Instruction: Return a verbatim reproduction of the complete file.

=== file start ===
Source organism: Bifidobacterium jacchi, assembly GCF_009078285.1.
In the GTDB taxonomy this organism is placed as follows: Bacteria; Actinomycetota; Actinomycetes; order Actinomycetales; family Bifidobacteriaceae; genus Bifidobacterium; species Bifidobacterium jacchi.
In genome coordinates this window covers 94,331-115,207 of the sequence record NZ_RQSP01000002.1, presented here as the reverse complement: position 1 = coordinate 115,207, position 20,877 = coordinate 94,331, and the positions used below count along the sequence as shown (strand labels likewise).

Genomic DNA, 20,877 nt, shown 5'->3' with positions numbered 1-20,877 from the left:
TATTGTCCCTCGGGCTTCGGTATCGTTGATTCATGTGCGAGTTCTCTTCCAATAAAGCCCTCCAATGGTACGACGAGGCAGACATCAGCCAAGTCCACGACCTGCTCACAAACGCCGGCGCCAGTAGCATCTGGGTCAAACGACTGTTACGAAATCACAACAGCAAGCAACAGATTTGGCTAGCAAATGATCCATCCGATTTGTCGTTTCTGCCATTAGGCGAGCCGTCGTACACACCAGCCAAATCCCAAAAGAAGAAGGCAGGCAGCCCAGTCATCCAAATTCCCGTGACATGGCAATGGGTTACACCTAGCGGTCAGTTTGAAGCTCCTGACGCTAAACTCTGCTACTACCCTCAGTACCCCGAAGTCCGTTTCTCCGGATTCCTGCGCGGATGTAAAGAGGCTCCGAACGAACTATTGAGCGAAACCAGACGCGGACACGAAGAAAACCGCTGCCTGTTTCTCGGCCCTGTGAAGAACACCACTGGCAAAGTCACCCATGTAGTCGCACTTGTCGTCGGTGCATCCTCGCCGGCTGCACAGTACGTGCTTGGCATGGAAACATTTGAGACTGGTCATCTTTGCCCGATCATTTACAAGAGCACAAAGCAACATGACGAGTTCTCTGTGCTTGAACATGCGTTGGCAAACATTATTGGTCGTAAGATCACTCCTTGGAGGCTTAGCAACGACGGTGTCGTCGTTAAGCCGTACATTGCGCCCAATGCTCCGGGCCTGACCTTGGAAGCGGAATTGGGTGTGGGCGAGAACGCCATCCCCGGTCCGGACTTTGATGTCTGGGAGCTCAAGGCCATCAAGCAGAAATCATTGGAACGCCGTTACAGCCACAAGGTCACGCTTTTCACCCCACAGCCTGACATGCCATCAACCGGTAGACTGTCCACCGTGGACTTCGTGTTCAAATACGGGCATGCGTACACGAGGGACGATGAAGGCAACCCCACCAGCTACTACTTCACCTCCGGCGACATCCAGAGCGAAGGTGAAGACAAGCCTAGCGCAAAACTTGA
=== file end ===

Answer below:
Source organism: Bifidobacterium jacchi, assembly GCF_009078285.1.
In the GTDB taxonomy this organism is placed as follows: Bacteria; Actinomycetota; Actinomycetes; order Actinomycetales; family Bifidobacteriaceae; genus Bifidobacterium; species Bifidobacterium jacchi.
In genome coordinates this window covers 94,331-115,207 of the sequence record NZ_RQSP01000002.1, presented here as the reverse complement: position 1 = coordinate 115,207, position 20,877 = coordinate 94,331, and the positions used below count along the sequence as shown (strand labels likewise).

Genomic DNA, 20,877 nt, shown 5'->3' with positions numbered 1-20,877 from the left:
TATTGTCCCTCGGGCTTCGGTATCGTTGATTCATGTGCGAGTTCTCTTCCAATAAAGCCCTCCAATGGTACGACGAGGCAGACATCAGCCAAGTCCACGACCTGCTCACAAACGCCGGCGCCAGTAGCATCTGGGTCAAACGACTGTTACGAAATCACAACAGCAAGCAACAGATTTGGCTAGCAAATGATCCATCCGATTTGTCGTTTCTGCCATTAGGCGAGCCGTCGTACACACCAGCCAAATCCCAAAAGAAGAAGGCAGGCAGCCCAGTCATCCAAATTCCCGTGACATGGCAATGGGTTACACCTAGCGGTCAGTTTGAAGCTCCTGACGCTAAACTCTGCTACTACCCTCAGTACCCCGAAGTCCGTTTCTCCGGATTCCTGCGCGGATGTAAAGAGGCTCCGAACGAACTATTGAGCGAAACCAGACGCGGACACGAAGAAAACCGCTGCCTGTTTCTCGGCCCTGTGAAGAACACCACTGGCAAAGTCACCCATGTAGTCGCACTTGTCGTCGGTGCATCCTCGCCGGCTGCACAGTACGTGCTTGGCATGGAAACATTTGAGACTGGTCATCTTTGCCCGATCATTTACAAGAGCACAAAGCAACATGACGAGTTCTCTGTGCTTGAACATGCGTTGGCAAACATTATTGGTCGTAAGATCACTCCTTGGAGGCTTAGCAACGACGGTGTCGTCGTTAAGCCGTACATTGCGCCCAATGCTCCGGGCCTGACCTTGGAAGCGGAATTGGGTGTGGGCGAGAACGCCATCCCCGGTCCGGACTTTGATGTCTGGGAGCTCAAGGCCATCAAGCAGAAATCATTGGAACGCCGTTACAGCCACAAGGTCACGCTTTTCACCCCACAGCCTGACATGCCATCAACCGGTAGACTGTCCACCGTGGACTTCGTGTTCAAATACGGGCATGCGTACACGAGGGACGATGAAGGCAACCCCACCAGCTACTACTTCACCTCCGGCGACATCCAGAGCGAAGGTGAAGACAAGCCTAGCGCAAAACTTGA